We all grew up on yogurt. Is was supposed to be a healthy alternative to pudding. However, only after I grew up considerably (over 50) did I realize how much sugar they put in it. Back in the day Yoplait for instance had 26g of sugar. Ok, so if you aren’t a chemist, really how does that equate to teaspoons? Let’s do the math, as my brother the tortilla maker says that “math never lies’; There are 4.2 grams per tsp. 26g = 6.19 tsp. Hmmm, ok so how many ounces is a serving of that Strawberry Yoplait? 6 oz. That came out to a teaspoon per ounce of yogurt! I do have to recalculate as modern day Strawberry Yoplait contains 18g of sugar for that same 6 ounces. Oh, sorry, it still has 4.285 teaspoons of sugar in that 6 ounce serving. Comparatively a regular chocolate pudding up has 4 teaspoons of sugar per serving.

So, I’m not going to leave you hanging and feeling guilty about eating yogurt when the “live cultures” are so good for your gut in this age of antibiotics. Simply make your own. Yes, simply, but you need a few items. All are multi-tasking tools that are good for other culinary curiosities.

  1. Temperature Controlled Food Dehydrator: You may say, “Wait a minute, this is an article about the wonders of yogurt!” Trust me, I love my multi-tools. Plan on using the dryer for soup mixes, dried fruit and dried tomatoes. If you get really creative you can dive in to dried yogurt and jerky. What the temperature controlled part does is keep your yogurt humming along at a constant low temperature for several hours. That keeps your live culture happy and procreating. (A little too much information… sorry.)
  2. Milk Thermometer: Actually a good cooking thermometer that goes as low as 110 should suffice. I ended up buying one that is good for candy making or for deep frying that has a clip on it to float above the milky bottom.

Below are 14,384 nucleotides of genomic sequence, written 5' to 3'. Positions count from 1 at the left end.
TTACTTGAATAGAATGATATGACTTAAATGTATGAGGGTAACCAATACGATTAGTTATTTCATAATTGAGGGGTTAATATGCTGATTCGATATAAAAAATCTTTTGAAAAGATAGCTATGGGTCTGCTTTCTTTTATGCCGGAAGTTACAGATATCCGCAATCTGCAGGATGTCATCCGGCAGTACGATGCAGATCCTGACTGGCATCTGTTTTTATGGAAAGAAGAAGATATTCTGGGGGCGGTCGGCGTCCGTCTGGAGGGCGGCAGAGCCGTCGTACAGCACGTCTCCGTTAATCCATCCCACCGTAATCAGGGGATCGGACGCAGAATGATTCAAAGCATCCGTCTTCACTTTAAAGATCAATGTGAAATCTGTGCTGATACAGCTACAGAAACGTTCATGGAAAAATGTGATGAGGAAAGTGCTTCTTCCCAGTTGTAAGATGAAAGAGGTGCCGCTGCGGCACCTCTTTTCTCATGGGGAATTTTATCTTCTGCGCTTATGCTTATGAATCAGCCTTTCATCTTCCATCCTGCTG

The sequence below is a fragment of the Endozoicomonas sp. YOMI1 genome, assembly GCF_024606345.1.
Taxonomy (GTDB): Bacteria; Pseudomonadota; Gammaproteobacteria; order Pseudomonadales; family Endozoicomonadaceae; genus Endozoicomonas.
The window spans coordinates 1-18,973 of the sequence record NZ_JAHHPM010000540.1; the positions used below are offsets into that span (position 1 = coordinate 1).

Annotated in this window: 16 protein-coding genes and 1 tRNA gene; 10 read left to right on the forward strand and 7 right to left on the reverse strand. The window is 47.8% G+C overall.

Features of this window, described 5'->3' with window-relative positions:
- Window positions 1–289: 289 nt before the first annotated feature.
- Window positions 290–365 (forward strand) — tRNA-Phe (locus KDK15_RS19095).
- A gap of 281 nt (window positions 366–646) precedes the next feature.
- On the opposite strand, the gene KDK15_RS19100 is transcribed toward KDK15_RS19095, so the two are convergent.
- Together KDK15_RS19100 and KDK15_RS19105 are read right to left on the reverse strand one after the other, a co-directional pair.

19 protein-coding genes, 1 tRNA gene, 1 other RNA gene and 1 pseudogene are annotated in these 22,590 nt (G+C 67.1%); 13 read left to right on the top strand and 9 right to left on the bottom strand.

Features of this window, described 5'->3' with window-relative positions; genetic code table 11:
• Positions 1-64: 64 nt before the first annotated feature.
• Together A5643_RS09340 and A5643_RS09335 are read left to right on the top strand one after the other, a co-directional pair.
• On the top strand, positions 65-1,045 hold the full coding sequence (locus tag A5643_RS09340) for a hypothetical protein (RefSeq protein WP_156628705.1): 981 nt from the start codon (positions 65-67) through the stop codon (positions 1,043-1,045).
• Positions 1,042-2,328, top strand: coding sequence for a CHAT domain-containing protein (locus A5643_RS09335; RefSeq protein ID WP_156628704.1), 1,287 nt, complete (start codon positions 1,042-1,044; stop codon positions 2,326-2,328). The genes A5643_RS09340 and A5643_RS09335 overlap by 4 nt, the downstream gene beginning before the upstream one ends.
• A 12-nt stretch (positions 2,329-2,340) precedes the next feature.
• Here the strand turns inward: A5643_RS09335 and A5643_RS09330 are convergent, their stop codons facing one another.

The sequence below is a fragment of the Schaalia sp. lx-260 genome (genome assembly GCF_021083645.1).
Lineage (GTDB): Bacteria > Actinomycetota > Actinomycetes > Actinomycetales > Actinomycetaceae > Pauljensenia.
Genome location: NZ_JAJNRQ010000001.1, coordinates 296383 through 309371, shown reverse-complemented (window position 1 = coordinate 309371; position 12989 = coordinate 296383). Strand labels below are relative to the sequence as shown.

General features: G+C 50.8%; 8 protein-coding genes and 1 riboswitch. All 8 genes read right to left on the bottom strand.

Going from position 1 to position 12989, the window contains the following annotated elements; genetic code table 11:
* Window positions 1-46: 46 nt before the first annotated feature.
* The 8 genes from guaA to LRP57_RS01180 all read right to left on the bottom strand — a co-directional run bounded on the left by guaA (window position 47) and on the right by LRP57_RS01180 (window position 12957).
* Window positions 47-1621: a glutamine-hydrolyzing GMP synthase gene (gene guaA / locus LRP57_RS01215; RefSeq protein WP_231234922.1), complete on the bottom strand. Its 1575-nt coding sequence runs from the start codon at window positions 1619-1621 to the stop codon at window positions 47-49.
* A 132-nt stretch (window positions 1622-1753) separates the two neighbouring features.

3. Stainless Steel Pot: Crazy enough I have only one and that is the pressure cooker my brother got for Christmas for me. (Sorry bro, haven’t pressure cooked in it yet.) I find that the thick bottom is good for even heat distribution. That is my go to milk warmer when making cheese too. Yep, another multi-tool.
  4. Electric Kettle (optional): Because a crucial part of yogurt making is to have sterile jars and pot that you bring your milk to temperature with, it is good to have a simple way of boiling water quickly and efficiently. It takes about 4 minutes to have a generous rolling boil. When I sterilize my containers I put everything in that stainless steel pot, then pour the boiling water in the containers within the pot. Then I pour out that water into the pot itself and swirl that around. I set the containers bottom side down on a tea towel, pour out the water from the pot and set it on the burner to dry the last bit of water before adding the milk.

The rest of the goodies are simple. Containers and a wooden stirring spoon. For containers I use canning jars. Since I make a 1/2 gallon of yogurt practically every weekend I like the two cup jars. I have the Excalibur dehydrator that probably could hold a full gallon dispersed in these 2 cup jars. If you do any canning you may have the jar tongs. I need to get a pair of those for lifting the hot jars out of the water. The nice thing about the canning jars is that once the yogurt is done, it self seals.

So, how much sugar do I add to my yogurt? Zero, nada, ziltch! Yes, if you want a little sweet to it, agave nectar is a good low glycemic choice or a drizzle of honey. Need a bit more to it? Throw in a handful of granola or trail mix. I’ve been making my own custom trail mix with pumpkin seeds, sunflower seeds, dates, apricots and cranberries.

Having your own fresh yogurt is not only a treat but can save you a lot of money in the long run. A quart of “good yogurt” will run you around $4. A half gallon of organic milk should be under $5. So you are making organic yogurt and saving money at the same time. Kind of a win/win situation, if you ask me.

Here’s the recipe: Homemade Plain Yogurt with Dehydrator